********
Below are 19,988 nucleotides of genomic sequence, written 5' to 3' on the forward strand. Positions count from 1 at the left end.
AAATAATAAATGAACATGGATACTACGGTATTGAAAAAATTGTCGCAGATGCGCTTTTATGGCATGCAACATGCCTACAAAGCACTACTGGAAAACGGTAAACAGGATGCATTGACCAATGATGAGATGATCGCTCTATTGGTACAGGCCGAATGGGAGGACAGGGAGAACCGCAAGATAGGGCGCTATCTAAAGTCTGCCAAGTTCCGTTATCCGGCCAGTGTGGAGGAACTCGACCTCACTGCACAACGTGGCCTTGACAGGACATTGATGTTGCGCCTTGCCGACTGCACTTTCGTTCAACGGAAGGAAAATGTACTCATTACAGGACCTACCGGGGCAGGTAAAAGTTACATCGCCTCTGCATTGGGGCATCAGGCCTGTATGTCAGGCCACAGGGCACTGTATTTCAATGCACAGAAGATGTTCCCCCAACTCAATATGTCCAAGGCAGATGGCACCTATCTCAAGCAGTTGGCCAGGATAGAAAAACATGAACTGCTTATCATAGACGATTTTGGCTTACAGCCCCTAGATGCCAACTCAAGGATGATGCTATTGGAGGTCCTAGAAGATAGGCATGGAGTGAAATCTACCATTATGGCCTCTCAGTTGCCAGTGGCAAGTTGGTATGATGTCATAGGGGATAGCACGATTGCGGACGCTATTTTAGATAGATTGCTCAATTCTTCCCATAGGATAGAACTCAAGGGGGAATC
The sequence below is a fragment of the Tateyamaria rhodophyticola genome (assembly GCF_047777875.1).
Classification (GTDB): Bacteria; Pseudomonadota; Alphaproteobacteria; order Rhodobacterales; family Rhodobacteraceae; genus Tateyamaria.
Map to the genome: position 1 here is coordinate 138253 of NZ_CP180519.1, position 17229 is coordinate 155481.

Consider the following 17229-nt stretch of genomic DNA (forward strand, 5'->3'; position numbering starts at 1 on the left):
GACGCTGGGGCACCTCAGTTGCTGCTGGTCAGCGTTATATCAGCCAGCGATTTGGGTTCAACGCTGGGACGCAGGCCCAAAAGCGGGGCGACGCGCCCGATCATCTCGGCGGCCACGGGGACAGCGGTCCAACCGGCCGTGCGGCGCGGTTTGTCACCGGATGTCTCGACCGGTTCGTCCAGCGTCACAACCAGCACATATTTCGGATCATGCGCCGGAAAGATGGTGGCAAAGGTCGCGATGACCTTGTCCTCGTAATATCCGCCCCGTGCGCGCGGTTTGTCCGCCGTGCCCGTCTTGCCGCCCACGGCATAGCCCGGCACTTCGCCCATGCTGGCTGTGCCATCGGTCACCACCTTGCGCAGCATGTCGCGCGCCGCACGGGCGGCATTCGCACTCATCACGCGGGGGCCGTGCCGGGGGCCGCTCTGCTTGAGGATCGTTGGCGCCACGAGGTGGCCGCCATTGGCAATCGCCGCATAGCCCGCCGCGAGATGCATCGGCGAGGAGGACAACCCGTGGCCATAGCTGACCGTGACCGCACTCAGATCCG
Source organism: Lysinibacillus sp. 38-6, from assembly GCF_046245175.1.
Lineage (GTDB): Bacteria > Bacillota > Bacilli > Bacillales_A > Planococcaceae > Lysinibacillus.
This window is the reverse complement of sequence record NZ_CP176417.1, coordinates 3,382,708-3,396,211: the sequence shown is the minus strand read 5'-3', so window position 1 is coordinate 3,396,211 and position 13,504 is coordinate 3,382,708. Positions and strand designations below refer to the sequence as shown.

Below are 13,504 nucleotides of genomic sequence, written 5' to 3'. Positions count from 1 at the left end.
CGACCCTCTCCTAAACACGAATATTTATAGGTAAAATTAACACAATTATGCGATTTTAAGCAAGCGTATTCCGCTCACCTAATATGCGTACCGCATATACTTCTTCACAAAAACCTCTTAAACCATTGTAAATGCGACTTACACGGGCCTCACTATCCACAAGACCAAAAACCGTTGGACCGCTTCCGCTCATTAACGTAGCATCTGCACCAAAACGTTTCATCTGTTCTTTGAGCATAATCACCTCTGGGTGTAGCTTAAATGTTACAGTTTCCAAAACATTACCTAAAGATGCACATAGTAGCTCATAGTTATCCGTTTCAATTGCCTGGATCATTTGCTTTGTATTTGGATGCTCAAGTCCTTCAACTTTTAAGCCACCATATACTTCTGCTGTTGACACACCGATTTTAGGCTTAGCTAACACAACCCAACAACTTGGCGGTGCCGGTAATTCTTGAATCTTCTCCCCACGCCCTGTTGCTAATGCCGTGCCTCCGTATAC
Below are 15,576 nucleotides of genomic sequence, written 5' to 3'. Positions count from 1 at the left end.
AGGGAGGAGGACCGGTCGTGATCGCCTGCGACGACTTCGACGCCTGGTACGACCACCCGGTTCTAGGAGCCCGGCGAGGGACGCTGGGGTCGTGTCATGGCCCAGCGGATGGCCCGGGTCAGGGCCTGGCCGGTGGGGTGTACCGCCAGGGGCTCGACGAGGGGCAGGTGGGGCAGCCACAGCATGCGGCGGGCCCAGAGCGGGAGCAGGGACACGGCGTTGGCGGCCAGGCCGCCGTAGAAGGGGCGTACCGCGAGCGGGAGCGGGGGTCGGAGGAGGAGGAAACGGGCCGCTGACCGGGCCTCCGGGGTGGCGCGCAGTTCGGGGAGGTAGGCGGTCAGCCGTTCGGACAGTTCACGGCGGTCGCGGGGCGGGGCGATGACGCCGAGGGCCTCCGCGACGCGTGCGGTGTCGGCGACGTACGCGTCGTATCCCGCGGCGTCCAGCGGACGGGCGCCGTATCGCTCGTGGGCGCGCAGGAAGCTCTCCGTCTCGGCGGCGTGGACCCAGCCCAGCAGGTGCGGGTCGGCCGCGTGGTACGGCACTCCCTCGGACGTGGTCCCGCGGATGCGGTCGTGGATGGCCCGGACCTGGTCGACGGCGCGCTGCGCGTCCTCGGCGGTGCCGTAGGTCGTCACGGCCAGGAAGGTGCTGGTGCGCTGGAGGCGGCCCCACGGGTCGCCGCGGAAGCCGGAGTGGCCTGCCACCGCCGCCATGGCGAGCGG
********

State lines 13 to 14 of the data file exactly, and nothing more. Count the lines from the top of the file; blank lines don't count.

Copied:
Below are 15,576 nucleotides of genomic sequence, written 5' to 3'. Positions count from 1 at the left end.
AGGGAGGAGGACCGGTCGTGATCGCCTGCGACGACTTCGACGCCTGGTACGACCACCCGGTTCTAGGAGCCCGGCGAGGGACGCTGGGGTCGTGTCATGGCCCAGCGGATGGCCCGGGTCAGGGCCTGGCCGGTGGGGTGTACCGCCAGGGGCTCGACGAGGGGCAGGTGGGGCAGCCACAGCATGCGGCGGGCCCAGAGCGGGAGCAGGGACACGGCGTTGGCGGCCAGGCCGCCGTAGAAGGGGCGTACCGCGAGCGGGAGCGGGGGTCGGAGGAGGAGGAAACGGGCCGCTGACCGGGCCTCCGGGGTGGCGCGCAGTTCGGGGAGGTAGGCGGTCAGCCGTTCGGACAGTTCACGGCGGTCGCGGGGCGGGGCGATGACGCCGAGGGCCTCCGCGACGCGTGCGGTGTCGGCGACGTACGCGTCGTATCCCGCGGCGTCCAGCGGACGGGCGCCGTATCGCTCGTGGGCGCGCAGGAAGCTCTCCGTCTCGGCGGCGTGGACCCAGCCCAGCAGGTGCGGGTCGGCCGCGTGGTACGGCACTCCCTCGGACGTGGTCCCGCGGATGCGGTCGTGGATGGCCCGGACCTGGTCGACGGCGCGCTGCGCGTCCTCGGCGGTGCCGTAGGTCGTCACGGCCAGGAAGGTGCTGGTGCGCTGGAGGCGGCCCCACGGGTCGCCGCGGAAGCCGGAGTGGCCTGCCACCGCCGCCATGGCGAGCGG